The Standards emphasize careful reading—the close rereading of texts to ensure understanding—so the quality of texts that student encounter also matters. To become prepared for career and college, students must wrestle with a wide variety of high quality texts from across diverse genres, cultures, and eras. These excellent texts model for students the type of thinking and writing that they should aspire to in their own work.
2. Reading and writing grounded in evidence from text, both literary and informational
The Common Core State Standards place a premium on writing to sources by using evidence from texts to present careful analyses, well-defended claims, and clear information. Rather than asking students questions they can answer solely from prior knowledge or experiences, the Standards prioritize questions that require students to have read a text or texts with care. That is, student must be able to answer a range of questions using evidence and inferences drawn from the text itself. The Standards also require the cultivation of narrative writing throughout the grades. Narrative writing enables students to develop a command of sequence and detail that is an essential component of the argumentative and informative writing that predominates in later grades.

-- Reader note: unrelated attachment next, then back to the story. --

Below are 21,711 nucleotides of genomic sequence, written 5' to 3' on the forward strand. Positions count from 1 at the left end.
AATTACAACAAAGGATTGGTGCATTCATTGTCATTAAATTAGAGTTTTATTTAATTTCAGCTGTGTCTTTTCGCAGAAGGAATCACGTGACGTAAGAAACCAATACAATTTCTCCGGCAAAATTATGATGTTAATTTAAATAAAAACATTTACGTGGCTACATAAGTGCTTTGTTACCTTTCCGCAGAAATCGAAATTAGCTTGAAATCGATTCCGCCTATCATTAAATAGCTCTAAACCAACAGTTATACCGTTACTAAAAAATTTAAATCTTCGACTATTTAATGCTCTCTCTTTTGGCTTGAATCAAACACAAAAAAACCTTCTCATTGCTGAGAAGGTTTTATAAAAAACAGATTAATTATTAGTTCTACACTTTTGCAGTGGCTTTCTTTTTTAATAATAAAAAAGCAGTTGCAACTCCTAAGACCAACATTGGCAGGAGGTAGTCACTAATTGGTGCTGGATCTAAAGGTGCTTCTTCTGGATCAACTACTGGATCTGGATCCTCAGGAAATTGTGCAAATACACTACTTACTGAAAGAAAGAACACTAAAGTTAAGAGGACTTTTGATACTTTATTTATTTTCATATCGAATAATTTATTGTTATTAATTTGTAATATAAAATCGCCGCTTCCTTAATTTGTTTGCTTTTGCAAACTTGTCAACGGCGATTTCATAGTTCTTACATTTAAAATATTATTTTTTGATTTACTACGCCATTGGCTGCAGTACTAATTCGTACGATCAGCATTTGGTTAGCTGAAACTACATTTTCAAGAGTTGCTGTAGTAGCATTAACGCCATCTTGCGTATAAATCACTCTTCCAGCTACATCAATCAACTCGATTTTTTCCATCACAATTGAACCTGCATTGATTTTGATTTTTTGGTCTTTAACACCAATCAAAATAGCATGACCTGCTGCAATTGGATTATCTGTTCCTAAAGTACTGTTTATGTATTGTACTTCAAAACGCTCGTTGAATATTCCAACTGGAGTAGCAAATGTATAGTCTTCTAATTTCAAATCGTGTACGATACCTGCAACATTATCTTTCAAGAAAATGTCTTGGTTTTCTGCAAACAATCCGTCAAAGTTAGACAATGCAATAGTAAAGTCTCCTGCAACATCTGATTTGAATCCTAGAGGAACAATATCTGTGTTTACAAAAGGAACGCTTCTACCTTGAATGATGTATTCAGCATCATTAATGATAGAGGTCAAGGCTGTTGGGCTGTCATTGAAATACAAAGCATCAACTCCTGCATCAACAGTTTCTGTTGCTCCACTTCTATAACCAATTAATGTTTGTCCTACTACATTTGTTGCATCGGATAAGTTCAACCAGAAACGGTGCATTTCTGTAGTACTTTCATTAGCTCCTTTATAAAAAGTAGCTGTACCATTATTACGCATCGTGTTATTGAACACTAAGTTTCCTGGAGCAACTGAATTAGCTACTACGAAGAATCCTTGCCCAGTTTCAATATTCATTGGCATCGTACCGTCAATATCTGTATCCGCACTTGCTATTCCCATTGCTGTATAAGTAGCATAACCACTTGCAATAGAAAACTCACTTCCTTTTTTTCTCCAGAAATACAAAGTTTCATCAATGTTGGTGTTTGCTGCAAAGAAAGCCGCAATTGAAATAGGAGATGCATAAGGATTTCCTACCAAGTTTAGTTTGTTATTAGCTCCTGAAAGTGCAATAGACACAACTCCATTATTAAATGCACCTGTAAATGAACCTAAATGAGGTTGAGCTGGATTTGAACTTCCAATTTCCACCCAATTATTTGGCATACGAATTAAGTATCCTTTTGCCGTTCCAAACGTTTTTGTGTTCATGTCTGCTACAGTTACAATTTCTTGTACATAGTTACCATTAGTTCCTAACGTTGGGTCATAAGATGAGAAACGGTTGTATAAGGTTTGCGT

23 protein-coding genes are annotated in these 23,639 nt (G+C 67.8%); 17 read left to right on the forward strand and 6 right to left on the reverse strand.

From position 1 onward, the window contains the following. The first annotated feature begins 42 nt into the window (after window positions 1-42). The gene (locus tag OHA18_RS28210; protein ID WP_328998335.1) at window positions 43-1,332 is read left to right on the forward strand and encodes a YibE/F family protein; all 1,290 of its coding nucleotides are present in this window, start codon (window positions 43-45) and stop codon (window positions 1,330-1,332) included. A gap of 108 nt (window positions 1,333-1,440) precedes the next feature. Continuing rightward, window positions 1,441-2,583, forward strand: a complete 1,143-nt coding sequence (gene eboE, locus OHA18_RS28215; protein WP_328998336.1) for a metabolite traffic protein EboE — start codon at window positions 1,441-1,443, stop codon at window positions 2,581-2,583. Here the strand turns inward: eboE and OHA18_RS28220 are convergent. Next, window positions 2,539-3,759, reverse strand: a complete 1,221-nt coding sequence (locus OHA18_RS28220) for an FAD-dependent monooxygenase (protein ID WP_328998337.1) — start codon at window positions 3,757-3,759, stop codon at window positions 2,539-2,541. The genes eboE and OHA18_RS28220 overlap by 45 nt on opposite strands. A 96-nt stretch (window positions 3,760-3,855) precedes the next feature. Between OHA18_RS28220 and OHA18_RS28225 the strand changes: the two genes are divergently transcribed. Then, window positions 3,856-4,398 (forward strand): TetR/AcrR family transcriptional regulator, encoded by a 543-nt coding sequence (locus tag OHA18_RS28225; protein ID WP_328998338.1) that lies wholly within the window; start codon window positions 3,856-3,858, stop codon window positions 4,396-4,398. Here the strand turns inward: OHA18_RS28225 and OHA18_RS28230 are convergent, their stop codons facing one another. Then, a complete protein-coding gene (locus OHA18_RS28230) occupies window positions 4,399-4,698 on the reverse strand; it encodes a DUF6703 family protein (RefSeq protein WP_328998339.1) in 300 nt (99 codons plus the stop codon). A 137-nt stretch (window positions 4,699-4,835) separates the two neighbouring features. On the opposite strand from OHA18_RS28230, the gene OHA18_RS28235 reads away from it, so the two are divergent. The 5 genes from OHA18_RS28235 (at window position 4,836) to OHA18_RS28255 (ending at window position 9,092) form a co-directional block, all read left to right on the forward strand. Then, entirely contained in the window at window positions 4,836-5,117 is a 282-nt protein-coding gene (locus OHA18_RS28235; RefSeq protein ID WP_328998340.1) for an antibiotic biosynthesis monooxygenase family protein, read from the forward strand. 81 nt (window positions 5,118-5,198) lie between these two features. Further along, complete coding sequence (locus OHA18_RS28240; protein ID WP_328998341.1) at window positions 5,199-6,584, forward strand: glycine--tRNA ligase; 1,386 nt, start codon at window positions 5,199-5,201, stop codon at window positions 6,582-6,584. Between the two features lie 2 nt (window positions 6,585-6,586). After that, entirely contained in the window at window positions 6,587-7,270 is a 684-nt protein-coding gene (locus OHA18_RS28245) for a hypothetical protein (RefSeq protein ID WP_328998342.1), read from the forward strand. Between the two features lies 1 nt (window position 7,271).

The Standards’ focus on evidence-based writing to inform and persuade is a significant change from current practice. Today, the most popular forms of writing in K-12 are based on student experiences and opinion—which alone will not prepare students for the demands of college and career. In a project by professors in Minnesota that rated the college-readiness of high school students’ writing, student chose overwhelmingly to submit personal narratives or opinions and the professors overwhelmingly judged the writing as “not college ready.”